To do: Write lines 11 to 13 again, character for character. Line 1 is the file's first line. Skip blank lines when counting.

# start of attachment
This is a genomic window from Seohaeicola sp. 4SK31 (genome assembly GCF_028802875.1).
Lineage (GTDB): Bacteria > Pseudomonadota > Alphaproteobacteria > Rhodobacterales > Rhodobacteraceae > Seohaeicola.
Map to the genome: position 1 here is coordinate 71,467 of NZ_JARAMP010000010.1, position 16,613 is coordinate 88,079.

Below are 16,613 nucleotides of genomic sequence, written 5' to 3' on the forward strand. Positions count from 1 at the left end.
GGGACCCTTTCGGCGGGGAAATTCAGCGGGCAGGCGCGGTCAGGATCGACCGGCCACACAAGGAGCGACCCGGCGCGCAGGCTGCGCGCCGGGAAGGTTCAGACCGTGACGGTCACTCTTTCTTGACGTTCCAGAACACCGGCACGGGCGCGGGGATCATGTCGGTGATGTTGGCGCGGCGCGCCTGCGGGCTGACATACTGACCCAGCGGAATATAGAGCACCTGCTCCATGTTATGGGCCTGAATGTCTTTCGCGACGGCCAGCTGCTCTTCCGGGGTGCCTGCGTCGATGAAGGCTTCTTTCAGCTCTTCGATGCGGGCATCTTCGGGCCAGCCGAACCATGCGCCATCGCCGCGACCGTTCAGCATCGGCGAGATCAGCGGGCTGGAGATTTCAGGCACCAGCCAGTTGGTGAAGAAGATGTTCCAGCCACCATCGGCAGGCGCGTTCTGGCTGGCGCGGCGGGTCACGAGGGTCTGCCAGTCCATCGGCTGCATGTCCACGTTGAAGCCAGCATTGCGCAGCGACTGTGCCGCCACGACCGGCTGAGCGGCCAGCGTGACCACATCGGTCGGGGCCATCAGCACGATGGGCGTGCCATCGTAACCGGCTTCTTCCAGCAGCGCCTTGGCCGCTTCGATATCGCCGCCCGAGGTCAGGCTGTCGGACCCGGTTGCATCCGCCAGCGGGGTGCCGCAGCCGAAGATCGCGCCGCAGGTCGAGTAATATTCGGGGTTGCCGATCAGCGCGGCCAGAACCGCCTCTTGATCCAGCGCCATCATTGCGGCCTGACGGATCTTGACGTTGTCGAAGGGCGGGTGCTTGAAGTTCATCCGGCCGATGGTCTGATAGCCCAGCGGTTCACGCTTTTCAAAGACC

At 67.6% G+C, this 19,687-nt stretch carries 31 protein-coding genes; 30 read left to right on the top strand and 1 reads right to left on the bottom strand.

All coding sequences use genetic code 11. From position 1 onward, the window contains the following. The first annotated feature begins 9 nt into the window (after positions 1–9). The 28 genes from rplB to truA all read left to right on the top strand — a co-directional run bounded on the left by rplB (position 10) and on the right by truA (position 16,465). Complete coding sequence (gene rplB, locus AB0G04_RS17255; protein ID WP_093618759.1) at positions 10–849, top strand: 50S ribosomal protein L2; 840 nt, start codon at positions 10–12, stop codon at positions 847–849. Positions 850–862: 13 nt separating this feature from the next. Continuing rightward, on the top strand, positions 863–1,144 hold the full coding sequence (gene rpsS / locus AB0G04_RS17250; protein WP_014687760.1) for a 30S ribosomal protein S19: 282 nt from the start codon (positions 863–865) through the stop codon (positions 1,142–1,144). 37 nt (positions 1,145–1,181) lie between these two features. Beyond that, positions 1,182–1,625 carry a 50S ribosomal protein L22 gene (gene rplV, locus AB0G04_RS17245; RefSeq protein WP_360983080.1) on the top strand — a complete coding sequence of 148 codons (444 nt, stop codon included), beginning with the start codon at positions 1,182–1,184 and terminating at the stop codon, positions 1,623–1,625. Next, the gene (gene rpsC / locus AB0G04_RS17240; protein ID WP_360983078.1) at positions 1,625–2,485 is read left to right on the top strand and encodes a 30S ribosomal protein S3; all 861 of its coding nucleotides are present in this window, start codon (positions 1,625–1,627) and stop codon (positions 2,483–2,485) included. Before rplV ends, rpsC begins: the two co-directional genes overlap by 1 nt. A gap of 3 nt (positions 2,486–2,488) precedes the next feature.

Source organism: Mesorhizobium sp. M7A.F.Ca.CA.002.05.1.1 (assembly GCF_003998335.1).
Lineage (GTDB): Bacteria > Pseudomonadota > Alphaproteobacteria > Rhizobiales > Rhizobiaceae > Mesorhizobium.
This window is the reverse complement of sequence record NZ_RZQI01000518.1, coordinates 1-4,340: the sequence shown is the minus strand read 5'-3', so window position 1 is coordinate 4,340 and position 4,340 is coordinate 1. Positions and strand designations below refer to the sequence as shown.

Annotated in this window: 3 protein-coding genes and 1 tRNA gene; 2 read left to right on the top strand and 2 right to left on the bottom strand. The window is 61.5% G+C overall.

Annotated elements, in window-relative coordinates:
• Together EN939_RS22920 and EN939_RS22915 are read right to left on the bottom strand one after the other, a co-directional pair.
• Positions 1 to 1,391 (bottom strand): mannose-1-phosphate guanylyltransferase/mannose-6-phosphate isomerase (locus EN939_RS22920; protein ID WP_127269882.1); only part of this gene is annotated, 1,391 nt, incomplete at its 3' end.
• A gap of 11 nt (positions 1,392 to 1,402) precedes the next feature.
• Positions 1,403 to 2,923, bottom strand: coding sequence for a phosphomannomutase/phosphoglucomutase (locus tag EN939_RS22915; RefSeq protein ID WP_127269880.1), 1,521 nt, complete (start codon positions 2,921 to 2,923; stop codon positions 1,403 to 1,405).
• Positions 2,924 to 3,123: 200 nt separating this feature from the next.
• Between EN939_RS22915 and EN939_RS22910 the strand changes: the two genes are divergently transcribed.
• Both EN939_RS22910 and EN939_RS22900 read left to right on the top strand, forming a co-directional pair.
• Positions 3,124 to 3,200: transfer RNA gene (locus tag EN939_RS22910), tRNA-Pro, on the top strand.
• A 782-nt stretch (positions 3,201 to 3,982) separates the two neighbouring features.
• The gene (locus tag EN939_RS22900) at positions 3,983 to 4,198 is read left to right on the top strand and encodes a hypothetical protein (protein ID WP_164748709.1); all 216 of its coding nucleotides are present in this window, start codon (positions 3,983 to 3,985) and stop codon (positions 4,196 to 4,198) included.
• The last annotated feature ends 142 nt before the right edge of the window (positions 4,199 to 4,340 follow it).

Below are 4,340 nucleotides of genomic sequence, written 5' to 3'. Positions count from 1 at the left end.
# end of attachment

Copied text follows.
Annotated in this window: 3 protein-coding genes and 1 tRNA gene; 2 read left to right on the top strand and 2 right to left on the bottom strand. The window is 61.5% G+C overall.

Annotated elements, in window-relative coordinates:
• Together EN939_RS22920 and EN939_RS22915 are read right to left on the bottom strand one after the other, a co-directional pair.